To understand SEO and its dynamics, it is crucial knowing how a search engine analyzes and organizes the pieces of information it collects.
One of the fundamental processes that make search engines to index content is the so-called crawling. By this term, we mean the work the bot (also called spider) does when it scans a webpage.
How crawling works
The search engines use crawling to access, discover, and scan pages around the web.
When they explore a website, they visit all the links contained in it and follow the instructions included in the robots.txt file. In this file, you can find the directions for the search engine on how it should “crawl” the website.
Through the robots.txt file, we can suggest the search engine to ignore particular resources within our website. Through the sitemap (i.e., the list of the site URLs), instead, we can help the crawler navigate our website, providing it with a map of its resources.
Crawlers use algorithms to establish the frequency with which they scan a specific page and how many pages of the website it must scan.
These algorithms help crawlers to tell a frequently updated page from one that doesn’t change over time: the crawler would scan the first one more regularly. A key concept, from this point of view, is the crawl budget.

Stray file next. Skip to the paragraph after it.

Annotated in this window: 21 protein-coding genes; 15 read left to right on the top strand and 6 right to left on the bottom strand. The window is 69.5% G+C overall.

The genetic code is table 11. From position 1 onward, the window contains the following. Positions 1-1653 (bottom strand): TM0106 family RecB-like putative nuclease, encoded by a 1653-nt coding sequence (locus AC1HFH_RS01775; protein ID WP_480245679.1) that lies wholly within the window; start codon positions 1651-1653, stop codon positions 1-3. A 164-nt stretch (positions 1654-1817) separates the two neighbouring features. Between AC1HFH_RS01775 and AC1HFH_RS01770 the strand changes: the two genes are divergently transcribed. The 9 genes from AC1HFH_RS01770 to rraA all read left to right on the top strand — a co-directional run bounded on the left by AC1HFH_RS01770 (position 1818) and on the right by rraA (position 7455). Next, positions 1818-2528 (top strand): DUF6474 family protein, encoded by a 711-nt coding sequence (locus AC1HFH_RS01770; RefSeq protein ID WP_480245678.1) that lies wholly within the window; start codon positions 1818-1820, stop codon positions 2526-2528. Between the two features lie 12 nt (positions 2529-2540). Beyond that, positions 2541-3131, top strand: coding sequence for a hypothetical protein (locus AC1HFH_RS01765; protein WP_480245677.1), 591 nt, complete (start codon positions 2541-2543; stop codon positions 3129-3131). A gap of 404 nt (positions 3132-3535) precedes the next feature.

Crawling of images, audio and video files
Usually, search engines don’t scan and index every URL address that they meet on their way.
We are not saying that crawlers are not capable of interpreting content other than text files. They are, and they’re getting better at it. Anyway, it’s better to use filenames and metadata to help search engines reading, indexing, and ranking the content on the SERP.
Crawlers discover new pages by scanning the already-existing ones and extracting the links to other pages.
The crawler adds the addresses to the yet-to-be-analyzed file list and, then, the bot will download them.
In this process, search engines will always find new webpages that, in their turn, will link to other pages.
Another way search engines have to find new pages is to scan sitemaps. As we said before, a sitemap is a list of scannable URLs.
A third way is to send the URLs to search engines manually. It is a solution for telling Google that we have new content without waiting for the next scheduled scan.
We can ask for a scan via Google Search Console.
However, you should resort to it only when you want to make Google scan several pages (imagine submitting one page at the time). Conversely, Google prefers XML sitemaps for large URL volumes.
How do Search Engines work?
For sure, Search Engines are fascinating. Their algorithms are more and more complex each day and it’s not easy (sometimes even impossible) to fully understand how they work.
If you want to know more, we suggest you read our article about the Crawling, Indexing and Ranking phases of Search Engines.